Once the hot weather arrives, swimming pools across the country are getting ready for us. However, the pools need to be prepared and shocked before they can go on the water. And also we can’t go straight into the pool when Shocking is done.
Shocking is an essential aspect of having a clean swimming pool, but it also requires using some massive chemicals, such as chlorine. It’s natural to be curious what you’ll find when you go swimming after all the work.
What Exactly is “Shocking” The Pool?
If you’ve had the pleasure of swimming in swimming pools, you’ve likely encountered the term at times but you’re certainly not born with the knowledge of the specifics of this subject. It’s “the method of adding chemicals into the pool to make the water ideal composition for non-chlorine or chlorine alternatives to perform best,”
Why Shocking the Pool is Necessary?
The aim of shocks to the pool’s water is to increase the amount of “free chlorine” in the pool until it reaches a level where bacteria and algae are destroyed. (Free chlorine means chlorine that isn’t yet neutralized harmful gunk within the swimming pool.)
There are several chemicals that could be used to make a pool shock such as calcium hypochlorite and lithium dichlor, hypochlorite and potassium peroxymonosulfate.
When it is Safe to Swim After Shocking the Pool is done?
It is generally recommended that you wait for up to 24 hours before jumping into a pool after been shocked, based upon the dimensions of your pool.
If you’re responsible for maintaining the pool, it’s better to test the pH and chlorine levels to ensure that they’re within the proper level before anyone enters the pool. (A suitable chlorine level is between 1.0 to 4.0 parts per million, while the pH should range somewhere between 7.2 and 7.8.)
What Happens if Swim Immediately After Pool is Shocked
There are some possible problems:
- Chlorine reacts with water and produce the acid.
- Breathing in or any eye or skin contact with Chlorine may have different effect.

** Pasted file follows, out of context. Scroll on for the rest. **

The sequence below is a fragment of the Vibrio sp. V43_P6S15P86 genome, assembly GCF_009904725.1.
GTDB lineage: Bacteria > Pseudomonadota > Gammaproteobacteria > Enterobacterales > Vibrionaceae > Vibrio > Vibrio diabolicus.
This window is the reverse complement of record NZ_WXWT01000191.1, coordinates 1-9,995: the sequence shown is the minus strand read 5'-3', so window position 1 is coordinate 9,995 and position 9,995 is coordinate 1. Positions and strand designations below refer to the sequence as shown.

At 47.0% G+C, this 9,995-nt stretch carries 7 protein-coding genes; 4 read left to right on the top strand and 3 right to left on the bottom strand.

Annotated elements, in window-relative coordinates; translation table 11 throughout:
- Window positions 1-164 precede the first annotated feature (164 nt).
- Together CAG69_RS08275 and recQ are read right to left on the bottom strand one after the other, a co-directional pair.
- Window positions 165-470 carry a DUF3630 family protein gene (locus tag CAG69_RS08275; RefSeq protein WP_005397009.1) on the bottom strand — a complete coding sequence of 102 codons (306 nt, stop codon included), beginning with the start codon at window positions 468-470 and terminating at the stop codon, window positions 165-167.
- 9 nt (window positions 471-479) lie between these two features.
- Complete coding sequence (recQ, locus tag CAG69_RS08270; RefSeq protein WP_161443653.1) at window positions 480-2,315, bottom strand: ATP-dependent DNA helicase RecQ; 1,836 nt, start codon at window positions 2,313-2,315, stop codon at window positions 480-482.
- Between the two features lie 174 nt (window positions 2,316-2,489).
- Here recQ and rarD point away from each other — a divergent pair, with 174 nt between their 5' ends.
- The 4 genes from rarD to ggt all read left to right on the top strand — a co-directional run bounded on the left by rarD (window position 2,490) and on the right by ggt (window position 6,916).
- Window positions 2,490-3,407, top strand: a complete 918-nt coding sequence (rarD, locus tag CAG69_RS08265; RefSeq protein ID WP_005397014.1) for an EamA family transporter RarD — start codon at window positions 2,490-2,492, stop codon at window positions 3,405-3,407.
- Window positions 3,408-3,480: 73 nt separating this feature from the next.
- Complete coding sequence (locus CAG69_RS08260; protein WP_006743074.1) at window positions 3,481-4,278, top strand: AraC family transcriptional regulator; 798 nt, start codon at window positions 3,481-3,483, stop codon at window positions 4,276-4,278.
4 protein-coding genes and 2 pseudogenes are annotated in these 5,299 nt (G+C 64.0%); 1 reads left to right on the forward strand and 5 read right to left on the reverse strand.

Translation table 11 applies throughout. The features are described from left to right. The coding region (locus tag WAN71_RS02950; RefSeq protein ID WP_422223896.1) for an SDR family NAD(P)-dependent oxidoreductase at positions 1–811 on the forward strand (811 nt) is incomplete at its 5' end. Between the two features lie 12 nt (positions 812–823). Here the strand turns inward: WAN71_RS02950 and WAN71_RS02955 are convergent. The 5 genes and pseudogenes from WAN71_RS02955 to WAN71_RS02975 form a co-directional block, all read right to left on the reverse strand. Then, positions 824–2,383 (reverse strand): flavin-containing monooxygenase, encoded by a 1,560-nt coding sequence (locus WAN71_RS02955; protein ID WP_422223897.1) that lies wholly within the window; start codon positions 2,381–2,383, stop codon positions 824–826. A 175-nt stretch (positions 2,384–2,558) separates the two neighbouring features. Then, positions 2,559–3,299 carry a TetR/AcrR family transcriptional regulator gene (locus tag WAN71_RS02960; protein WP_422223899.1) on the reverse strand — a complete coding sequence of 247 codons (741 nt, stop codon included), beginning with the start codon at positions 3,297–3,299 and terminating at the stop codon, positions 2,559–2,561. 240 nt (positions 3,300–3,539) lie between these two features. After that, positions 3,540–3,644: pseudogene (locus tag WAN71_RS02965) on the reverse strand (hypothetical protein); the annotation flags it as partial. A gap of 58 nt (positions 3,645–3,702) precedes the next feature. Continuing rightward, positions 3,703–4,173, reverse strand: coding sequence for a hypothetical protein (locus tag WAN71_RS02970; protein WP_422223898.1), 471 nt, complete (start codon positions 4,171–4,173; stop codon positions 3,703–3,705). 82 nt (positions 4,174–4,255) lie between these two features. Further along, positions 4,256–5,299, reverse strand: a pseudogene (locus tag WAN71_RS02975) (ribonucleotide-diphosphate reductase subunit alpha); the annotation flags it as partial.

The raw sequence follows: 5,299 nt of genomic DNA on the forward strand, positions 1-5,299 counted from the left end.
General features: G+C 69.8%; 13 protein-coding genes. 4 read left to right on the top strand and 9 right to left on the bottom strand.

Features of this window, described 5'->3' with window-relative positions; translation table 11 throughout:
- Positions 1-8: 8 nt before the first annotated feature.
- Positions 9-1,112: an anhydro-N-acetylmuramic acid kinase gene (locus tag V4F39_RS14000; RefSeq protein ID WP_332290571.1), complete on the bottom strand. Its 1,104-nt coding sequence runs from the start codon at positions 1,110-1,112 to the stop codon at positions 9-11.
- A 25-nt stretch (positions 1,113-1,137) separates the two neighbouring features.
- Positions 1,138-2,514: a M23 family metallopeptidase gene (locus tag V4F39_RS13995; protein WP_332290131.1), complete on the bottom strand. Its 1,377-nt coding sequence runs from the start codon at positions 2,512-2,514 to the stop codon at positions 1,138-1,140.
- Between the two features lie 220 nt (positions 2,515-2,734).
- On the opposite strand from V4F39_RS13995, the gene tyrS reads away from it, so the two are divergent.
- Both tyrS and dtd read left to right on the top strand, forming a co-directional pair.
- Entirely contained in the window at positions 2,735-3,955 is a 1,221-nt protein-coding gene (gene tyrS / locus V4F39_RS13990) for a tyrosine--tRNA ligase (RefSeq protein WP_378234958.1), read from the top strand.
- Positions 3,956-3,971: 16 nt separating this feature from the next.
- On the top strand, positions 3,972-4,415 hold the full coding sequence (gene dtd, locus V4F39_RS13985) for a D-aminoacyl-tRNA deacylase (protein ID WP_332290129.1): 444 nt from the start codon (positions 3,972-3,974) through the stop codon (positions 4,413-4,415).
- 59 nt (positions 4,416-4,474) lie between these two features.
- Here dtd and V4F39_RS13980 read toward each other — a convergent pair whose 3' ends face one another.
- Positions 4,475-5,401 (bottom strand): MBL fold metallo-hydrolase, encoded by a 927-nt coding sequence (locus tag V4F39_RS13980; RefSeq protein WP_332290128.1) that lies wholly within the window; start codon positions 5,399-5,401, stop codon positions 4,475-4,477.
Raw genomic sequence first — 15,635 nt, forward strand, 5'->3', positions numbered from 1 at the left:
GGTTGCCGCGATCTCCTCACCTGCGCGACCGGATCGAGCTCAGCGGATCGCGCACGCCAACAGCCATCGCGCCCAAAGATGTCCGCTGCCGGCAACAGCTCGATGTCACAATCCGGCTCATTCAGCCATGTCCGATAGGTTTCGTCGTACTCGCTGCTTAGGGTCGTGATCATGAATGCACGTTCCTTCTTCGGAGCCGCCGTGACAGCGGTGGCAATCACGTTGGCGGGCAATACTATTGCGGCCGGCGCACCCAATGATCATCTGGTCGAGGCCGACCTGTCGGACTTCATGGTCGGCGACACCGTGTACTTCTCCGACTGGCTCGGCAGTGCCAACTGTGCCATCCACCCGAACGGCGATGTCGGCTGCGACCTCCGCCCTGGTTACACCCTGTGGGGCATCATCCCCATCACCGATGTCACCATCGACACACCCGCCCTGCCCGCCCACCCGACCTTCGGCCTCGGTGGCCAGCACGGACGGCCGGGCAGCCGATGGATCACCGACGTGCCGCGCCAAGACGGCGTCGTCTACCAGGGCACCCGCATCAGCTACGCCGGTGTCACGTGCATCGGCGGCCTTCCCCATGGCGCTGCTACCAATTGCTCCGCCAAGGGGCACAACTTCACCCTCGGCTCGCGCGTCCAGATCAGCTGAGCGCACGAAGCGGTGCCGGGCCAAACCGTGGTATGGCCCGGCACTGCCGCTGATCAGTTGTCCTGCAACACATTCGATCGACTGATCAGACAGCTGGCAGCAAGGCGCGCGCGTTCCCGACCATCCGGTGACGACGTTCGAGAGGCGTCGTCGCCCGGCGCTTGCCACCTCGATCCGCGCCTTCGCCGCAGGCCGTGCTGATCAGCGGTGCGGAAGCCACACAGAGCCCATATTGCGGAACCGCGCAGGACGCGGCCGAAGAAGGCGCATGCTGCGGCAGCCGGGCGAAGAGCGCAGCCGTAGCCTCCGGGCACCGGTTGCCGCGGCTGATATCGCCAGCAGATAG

- Dry skin is inevitable.
- When you have a skin problem such as eczema or psoriasis, this could increase the condition.
- Symptoms such as burning, redness as well as blisters, pain or itchiness may occur.
However, the water could cause problems for your eyes and lungs. Eye effects could include redness, pain, blurred vision as well as watery eyes. The effects of inhalation are usually the most severe, like shortness of breathe, chest tightness wheezing, and fluids in the lung.
If you accidentally drink pool water, you may feel nauseated.
Fortunately, the consequences are usually reversible. If you go immediately after shocking the pool, you start to feel signs. So, it’s very important to get out of pool immediately. And get fresh air. Remove any clothing that is exposed and wash the affected areas thoroughly using water and soap. If you wear contact lenses, remove and then pitch them before washing your eyes with saline solutions.
When your skin is uncomfortable after cleansing the dirt, it is recommended to use a cream or moisturizer. If your symptoms still persists or having difficulty breathing, it is recommended to see doctor.
It’s not easy to wait for jumping into the pool however it’s not worth risking your health.